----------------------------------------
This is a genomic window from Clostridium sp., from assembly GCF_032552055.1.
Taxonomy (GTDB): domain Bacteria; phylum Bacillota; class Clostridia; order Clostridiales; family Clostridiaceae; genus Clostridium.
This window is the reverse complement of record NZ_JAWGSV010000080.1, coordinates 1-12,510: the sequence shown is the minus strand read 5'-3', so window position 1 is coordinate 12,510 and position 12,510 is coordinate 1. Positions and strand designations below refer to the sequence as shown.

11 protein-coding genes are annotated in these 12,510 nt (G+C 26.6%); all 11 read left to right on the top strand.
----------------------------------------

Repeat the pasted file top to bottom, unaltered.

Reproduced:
This is a genomic window from Clostridium sp., from assembly GCF_032552055.1.
Taxonomy (GTDB): domain Bacteria; phylum Bacillota; class Clostridia; order Clostridiales; family Clostridiaceae; genus Clostridium.
This window is the reverse complement of record NZ_JAWGSV010000080.1, coordinates 1-12,510: the sequence shown is the minus strand read 5'-3', so window position 1 is coordinate 12,510 and position 12,510 is coordinate 1. Positions and strand designations below refer to the sequence as shown.

11 protein-coding genes are annotated in these 12,510 nt (G+C 26.6%); all 11 read left to right on the top strand.